NEW ORLEANS (WVUE) - As crews put stripes on new bike lanes on the Broad Street overpass at I-10, discussions on bike safety were underway inside New Orleans City Hall.
"I’m here as a survivor of the Esplanade crash,” said Gabrielle Alicino as she addressed council members.
Earlier this month, police said a drunk driver who was travelling at a high rate of speed veered into a bike lane on Esplanade Avenue.
Two people were killed and seven were injured.
"Good infrastructure, it benefits everybody, and good infrastructure is intuitive, so for drivers, they don't have to wonder where they're supposed to be driving,” said Alicino.
City leaders say months before the deadly crash happened, they were working on bike safety initiatives.
"We are putting this information not into just planning, not into just talking about it, but to actually build safe bike infrastructure and to enforce the laws related to it,” said Deputy Chief Administrative Officer for Infrastructure Ramsey Green.
"Traffic accidents, we take that seriously, pedestrian safety and bicycle safety as well is something we take very, very seriously,” said Deputy NOPD Supt. Paul Noel.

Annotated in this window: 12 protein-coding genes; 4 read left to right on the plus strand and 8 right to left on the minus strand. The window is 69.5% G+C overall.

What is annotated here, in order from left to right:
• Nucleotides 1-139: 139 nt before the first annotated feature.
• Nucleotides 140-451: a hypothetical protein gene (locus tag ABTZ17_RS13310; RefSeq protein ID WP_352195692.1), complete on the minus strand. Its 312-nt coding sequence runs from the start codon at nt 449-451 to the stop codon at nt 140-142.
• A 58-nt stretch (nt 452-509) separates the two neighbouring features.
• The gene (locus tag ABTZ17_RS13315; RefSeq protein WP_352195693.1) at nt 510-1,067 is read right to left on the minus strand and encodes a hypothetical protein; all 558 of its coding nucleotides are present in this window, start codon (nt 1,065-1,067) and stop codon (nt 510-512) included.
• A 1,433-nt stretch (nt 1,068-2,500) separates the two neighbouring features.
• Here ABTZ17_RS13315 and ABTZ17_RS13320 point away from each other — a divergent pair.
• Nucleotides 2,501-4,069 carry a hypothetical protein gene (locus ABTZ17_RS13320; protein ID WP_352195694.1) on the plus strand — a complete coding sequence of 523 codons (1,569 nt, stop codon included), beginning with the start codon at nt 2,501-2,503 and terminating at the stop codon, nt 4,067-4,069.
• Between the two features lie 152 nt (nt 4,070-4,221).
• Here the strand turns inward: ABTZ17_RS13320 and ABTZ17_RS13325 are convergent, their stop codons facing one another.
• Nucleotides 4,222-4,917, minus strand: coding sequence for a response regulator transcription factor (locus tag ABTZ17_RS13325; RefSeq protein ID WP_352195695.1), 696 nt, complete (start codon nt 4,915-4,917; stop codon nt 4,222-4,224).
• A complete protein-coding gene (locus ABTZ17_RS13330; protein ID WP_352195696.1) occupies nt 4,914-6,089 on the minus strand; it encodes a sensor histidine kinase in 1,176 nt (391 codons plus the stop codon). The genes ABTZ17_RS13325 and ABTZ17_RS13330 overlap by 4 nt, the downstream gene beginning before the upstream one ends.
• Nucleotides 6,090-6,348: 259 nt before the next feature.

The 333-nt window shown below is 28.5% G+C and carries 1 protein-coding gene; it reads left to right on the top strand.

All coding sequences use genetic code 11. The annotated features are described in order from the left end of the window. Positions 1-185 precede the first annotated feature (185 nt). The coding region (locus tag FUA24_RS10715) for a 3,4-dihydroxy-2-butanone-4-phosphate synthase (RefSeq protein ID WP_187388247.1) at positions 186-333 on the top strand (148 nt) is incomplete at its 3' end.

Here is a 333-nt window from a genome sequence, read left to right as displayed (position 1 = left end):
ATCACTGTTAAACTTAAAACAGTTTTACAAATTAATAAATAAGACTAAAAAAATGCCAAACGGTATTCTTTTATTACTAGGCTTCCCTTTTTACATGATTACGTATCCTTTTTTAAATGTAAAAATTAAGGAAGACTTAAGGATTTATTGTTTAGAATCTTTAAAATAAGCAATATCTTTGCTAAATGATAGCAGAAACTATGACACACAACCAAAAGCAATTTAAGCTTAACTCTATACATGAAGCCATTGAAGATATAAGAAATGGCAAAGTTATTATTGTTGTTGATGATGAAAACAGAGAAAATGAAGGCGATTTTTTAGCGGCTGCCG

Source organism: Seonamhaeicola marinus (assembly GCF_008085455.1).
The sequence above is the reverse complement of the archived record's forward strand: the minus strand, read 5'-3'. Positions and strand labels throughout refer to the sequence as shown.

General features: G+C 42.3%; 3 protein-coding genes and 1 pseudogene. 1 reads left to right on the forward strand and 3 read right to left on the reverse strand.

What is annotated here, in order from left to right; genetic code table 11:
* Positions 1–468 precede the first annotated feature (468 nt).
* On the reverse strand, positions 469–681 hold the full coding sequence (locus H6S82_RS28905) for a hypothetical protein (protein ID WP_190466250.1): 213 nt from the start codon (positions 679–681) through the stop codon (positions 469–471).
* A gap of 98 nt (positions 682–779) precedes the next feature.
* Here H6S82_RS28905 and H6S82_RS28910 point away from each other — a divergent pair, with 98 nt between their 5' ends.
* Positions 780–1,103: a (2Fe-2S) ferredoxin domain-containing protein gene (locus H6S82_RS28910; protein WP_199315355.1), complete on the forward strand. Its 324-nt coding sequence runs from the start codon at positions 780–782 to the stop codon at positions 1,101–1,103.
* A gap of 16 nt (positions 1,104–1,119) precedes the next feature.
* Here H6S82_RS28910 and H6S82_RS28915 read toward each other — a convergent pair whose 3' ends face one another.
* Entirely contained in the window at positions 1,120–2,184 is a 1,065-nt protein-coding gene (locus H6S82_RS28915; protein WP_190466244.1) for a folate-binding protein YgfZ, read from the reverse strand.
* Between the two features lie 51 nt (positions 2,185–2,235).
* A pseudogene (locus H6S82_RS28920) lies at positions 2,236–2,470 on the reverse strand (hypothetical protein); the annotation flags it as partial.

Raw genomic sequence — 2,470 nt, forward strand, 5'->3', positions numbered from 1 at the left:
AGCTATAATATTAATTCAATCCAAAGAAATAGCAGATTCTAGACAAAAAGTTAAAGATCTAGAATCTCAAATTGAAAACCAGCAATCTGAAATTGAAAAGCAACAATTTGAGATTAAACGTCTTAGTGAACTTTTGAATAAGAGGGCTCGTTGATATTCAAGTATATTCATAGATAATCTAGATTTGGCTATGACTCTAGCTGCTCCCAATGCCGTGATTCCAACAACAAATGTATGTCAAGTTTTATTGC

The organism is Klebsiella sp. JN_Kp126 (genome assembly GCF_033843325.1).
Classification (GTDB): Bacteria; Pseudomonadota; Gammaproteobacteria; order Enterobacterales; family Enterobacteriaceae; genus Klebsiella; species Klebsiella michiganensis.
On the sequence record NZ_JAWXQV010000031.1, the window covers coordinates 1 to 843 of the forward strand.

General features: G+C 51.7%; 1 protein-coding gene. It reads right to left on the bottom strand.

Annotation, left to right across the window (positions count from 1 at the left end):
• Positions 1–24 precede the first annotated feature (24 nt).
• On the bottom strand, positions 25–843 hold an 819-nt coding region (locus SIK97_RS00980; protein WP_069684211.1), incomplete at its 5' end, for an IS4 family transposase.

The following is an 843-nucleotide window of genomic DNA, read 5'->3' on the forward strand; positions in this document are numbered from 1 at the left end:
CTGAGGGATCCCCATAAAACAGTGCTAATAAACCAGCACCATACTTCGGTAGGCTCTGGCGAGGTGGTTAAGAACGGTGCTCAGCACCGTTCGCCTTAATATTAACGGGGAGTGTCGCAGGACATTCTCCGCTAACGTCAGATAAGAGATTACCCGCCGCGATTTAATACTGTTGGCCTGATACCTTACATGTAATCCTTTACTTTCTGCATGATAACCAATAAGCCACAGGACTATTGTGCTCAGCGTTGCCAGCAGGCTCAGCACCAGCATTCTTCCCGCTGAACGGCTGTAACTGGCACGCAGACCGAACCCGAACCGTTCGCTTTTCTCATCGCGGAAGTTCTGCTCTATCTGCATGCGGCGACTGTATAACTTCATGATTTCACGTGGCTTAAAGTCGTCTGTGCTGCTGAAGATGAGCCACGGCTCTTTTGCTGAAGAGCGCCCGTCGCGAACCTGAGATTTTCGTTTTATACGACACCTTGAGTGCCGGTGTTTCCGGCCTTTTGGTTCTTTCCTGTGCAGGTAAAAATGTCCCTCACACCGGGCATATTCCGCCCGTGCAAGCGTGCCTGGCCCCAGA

The topic involved hours of questions and answers during the meeting of the council’s Transportation Committee.
Noel said NOPD officers are being trained in bike safety.
"One example of that is on April 16, some of our police officers are going to undergo a one-day training where they'll spend half the day in a classroom learning about traffic engineering and about enforcing bicycle laws, the other half of that class they're actually going to get on a bike to actually ride around throughout the city,” Noel stated.
"No one wants to be that person that hits someone, you got to live with that the rest of your life,” added Councilman Jason Williams.
The head of a local bike safety advocacy group also addressed the council members.
"To get that good bike infrastructure we need to create, you know, connected and protected networks of some bikeways, so that it’s clear, the space is organized clearly for everyone, no matter if you’re walking, driving, or biking,” said Dan Favre, Executive Director of Bike Easy.